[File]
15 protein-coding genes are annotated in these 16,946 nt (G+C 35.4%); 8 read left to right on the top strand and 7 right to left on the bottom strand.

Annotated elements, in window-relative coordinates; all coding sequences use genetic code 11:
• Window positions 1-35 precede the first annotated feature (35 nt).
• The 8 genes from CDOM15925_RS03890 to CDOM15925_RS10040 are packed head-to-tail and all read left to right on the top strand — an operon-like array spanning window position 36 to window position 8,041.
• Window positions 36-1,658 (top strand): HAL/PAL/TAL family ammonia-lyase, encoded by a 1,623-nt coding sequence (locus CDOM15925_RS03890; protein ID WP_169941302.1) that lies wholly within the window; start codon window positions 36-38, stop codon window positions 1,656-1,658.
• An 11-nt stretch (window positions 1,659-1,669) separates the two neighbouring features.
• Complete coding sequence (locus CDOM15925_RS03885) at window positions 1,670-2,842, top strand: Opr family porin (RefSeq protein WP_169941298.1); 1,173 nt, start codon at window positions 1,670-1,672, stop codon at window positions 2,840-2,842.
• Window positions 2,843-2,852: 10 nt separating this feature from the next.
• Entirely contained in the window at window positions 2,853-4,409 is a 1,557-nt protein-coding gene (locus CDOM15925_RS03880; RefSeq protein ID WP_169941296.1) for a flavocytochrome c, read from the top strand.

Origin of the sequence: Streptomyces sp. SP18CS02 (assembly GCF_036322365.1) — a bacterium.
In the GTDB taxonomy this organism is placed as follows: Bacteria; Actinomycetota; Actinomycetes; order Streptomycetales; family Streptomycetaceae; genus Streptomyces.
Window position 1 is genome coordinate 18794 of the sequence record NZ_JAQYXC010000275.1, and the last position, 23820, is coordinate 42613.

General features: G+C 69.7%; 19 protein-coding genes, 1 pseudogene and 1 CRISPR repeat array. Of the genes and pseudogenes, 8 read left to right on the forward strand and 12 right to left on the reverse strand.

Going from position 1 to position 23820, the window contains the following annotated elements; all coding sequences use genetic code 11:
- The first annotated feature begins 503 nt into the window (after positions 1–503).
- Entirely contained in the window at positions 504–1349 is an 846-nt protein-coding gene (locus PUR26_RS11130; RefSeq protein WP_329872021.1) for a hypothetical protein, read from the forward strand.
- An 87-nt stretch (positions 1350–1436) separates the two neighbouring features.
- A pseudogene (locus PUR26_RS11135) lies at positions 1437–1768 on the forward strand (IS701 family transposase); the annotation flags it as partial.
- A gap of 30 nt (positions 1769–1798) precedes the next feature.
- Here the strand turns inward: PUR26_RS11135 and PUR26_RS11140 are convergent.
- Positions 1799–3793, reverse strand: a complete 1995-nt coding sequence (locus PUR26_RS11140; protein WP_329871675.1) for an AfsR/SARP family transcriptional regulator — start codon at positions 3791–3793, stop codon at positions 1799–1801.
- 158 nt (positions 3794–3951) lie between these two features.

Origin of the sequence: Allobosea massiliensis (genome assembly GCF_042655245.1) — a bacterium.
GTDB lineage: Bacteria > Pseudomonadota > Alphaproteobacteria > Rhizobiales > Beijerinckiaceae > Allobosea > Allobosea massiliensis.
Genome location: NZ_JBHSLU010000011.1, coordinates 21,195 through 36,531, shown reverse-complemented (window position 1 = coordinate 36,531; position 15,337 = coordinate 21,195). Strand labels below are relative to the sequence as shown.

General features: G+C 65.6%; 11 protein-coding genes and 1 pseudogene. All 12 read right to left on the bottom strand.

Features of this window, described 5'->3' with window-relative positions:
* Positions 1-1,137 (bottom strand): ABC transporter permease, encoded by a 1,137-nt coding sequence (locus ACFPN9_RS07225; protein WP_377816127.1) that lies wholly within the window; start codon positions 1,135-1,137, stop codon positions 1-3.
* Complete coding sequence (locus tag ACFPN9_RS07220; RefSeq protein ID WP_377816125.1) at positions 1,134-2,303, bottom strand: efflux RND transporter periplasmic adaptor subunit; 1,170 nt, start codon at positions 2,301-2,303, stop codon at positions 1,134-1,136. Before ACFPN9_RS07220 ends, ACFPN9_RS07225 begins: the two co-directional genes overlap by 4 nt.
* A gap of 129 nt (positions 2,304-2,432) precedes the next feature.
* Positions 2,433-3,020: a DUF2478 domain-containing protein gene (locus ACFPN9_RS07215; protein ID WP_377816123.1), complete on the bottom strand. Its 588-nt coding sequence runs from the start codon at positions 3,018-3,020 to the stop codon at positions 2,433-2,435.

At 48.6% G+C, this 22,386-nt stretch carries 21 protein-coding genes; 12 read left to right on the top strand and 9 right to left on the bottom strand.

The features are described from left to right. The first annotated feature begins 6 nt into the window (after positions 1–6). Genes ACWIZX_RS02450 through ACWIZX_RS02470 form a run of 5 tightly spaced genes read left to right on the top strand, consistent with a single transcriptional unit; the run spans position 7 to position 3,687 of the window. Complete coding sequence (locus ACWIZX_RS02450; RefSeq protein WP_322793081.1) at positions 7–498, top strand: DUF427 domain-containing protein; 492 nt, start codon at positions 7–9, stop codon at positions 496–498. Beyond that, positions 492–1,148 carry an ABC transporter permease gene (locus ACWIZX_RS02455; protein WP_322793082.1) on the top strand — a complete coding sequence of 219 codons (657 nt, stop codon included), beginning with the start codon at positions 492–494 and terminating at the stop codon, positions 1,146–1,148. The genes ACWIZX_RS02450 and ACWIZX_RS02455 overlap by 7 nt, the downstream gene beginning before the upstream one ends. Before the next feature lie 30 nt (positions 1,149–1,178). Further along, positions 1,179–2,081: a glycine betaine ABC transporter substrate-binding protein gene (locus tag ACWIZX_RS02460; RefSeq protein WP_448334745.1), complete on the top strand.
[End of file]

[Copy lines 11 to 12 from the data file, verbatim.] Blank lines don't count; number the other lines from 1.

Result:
In the GTDB taxonomy this organism is placed as follows: Bacteria; Actinomycetota; Actinomycetes; order Streptomycetales; family Streptomycetaceae; genus Streptomyces.
Window position 1 is genome coordinate 18794 of the sequence record NZ_JAQYXC010000275.1, and the last position, 23820, is coordinate 42613.